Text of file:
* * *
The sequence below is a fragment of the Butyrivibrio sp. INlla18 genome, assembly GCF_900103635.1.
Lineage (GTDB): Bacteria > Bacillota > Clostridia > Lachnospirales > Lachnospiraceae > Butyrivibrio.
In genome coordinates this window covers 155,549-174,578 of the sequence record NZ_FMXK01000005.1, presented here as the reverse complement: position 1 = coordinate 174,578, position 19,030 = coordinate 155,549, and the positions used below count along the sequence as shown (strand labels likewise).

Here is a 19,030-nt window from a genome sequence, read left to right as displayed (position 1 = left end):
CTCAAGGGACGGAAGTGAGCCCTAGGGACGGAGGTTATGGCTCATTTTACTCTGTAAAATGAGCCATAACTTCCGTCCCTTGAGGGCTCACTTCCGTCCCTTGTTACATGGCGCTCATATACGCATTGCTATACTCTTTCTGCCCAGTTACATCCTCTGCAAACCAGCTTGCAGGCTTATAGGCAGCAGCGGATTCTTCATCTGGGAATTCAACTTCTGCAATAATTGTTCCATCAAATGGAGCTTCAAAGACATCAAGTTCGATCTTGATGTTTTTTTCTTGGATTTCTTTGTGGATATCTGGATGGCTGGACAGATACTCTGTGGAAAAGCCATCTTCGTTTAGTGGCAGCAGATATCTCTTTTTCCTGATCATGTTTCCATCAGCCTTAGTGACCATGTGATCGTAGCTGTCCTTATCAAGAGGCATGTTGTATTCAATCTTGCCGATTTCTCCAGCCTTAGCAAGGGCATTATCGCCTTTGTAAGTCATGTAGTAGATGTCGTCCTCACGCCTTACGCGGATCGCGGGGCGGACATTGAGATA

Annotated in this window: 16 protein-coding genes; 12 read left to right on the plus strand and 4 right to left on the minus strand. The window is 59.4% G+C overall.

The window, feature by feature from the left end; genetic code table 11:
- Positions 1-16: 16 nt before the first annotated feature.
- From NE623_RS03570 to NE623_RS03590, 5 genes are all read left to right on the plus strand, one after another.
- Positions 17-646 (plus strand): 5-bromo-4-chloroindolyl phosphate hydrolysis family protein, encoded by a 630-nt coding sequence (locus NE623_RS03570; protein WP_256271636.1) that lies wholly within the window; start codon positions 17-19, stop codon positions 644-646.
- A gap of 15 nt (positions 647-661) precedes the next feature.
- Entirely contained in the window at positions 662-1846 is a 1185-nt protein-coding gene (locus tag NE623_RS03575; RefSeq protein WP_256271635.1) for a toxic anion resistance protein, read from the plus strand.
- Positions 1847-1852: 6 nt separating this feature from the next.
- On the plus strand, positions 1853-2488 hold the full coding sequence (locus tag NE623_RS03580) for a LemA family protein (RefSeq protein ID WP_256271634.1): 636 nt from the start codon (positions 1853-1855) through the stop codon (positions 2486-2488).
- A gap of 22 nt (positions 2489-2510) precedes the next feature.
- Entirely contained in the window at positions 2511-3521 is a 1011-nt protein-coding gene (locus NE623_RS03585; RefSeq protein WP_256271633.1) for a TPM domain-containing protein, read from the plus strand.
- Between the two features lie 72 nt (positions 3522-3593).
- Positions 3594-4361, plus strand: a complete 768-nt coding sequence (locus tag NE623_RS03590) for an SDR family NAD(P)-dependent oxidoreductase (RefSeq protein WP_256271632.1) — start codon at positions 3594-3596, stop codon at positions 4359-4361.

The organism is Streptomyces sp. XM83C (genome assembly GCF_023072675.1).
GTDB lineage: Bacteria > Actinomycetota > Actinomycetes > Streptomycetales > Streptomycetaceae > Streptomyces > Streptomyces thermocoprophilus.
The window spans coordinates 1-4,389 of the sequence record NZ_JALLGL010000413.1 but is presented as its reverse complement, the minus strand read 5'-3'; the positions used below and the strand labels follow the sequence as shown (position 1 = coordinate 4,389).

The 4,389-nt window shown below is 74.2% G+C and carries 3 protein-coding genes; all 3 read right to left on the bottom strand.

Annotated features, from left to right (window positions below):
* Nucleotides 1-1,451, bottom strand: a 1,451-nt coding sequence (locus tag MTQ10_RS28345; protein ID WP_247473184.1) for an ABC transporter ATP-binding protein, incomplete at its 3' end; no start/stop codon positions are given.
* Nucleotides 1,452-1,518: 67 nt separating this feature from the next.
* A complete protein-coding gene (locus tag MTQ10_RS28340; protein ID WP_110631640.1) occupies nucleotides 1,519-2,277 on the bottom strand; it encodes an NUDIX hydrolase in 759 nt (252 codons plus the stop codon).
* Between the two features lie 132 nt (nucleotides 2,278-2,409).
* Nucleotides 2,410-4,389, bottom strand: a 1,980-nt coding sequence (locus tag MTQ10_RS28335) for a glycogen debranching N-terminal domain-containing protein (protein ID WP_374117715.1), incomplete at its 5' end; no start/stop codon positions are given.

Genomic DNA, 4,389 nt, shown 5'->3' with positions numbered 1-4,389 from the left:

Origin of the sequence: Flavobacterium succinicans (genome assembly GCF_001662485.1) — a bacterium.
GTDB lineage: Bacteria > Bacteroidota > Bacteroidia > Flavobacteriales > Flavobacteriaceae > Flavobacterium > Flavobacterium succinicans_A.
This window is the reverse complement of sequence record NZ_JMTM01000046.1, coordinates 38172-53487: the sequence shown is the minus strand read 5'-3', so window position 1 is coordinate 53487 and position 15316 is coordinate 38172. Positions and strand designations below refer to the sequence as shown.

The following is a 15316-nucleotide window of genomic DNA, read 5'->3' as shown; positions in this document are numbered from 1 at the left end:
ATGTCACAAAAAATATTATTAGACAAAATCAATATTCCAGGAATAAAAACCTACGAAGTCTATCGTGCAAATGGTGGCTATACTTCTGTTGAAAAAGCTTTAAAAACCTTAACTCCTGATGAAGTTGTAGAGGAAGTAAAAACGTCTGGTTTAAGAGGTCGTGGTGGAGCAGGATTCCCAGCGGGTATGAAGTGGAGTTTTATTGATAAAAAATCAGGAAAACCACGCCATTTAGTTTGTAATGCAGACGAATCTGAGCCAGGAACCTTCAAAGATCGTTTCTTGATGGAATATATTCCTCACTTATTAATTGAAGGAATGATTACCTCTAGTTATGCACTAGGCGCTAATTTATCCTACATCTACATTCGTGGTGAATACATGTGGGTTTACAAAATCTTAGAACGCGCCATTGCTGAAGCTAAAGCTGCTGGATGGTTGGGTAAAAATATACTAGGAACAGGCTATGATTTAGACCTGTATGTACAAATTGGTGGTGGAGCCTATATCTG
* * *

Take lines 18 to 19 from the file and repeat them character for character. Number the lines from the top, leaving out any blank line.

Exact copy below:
- Positions 3594-4361, plus strand: a complete 768-nt coding sequence (locus tag NE623_RS03590) for an SDR family NAD(P)-dependent oxidoreductase (RefSeq protein WP_256271632.1) — start codon at positions 3594-3596, stop codon at positions 4359-4361.

The organism is Streptomyces sp. XM83C (genome assembly GCF_023072675.1).